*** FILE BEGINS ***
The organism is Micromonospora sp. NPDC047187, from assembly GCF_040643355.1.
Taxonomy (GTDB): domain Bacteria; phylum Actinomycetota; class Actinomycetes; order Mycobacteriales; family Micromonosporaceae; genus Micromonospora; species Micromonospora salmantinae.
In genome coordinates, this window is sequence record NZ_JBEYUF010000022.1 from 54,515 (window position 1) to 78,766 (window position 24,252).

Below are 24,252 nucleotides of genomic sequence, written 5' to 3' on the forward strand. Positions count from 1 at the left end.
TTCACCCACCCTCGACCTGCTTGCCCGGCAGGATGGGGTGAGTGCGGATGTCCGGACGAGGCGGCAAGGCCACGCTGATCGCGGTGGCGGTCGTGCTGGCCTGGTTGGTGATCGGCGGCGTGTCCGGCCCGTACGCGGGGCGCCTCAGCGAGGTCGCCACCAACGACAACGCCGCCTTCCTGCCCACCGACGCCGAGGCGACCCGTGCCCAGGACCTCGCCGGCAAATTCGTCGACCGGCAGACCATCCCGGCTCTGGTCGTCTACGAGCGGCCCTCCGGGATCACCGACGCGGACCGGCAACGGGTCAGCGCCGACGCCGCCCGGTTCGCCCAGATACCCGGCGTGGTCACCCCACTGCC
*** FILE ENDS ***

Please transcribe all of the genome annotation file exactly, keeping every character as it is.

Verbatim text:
The organism is Micromonospora sp. NPDC047187, from assembly GCF_040643355.1.
Taxonomy (GTDB): domain Bacteria; phylum Actinomycetota; class Actinomycetes; order Mycobacteriales; family Micromonosporaceae; genus Micromonospora; species Micromonospora salmantinae.
In genome coordinates, this window is sequence record NZ_JBEYUF010000022.1 from 54,515 (window position 1) to 78,766 (window position 24,252).

Below are 24,252 nucleotides of genomic sequence, written 5' to 3' on the forward strand. Positions count from 1 at the left end.
TTCACCCACCCTCGACCTGCTTGCCCGGCAGGATGGGGTGAGTGCGGATGTCCGGACGAGGCGGCAAGGCCACGCTGATCGCGGTGGCGGTCGTGCTGGCCTGGTTGGTGATCGGCGGCGTGTCCGGCCCGTACGCGGGGCGCCTCAGCGAGGTCGCCACCAACGACAACGCCGCCTTCCTGCCCACCGACGCCGAGGCGACCCGTGCCCAGGACCTCGCCGGCAAATTCGTCGACCGGCAGACCATCCCGGCTCTGGTCGTCTACGAGCGGCCCTCCGGGATCACCGACGCGGACCGGCAACGGGTCAGCGCCGACGCCGCCCGGTTCGCCCAGATACCCGGCGTGGTCACCCCACTGCC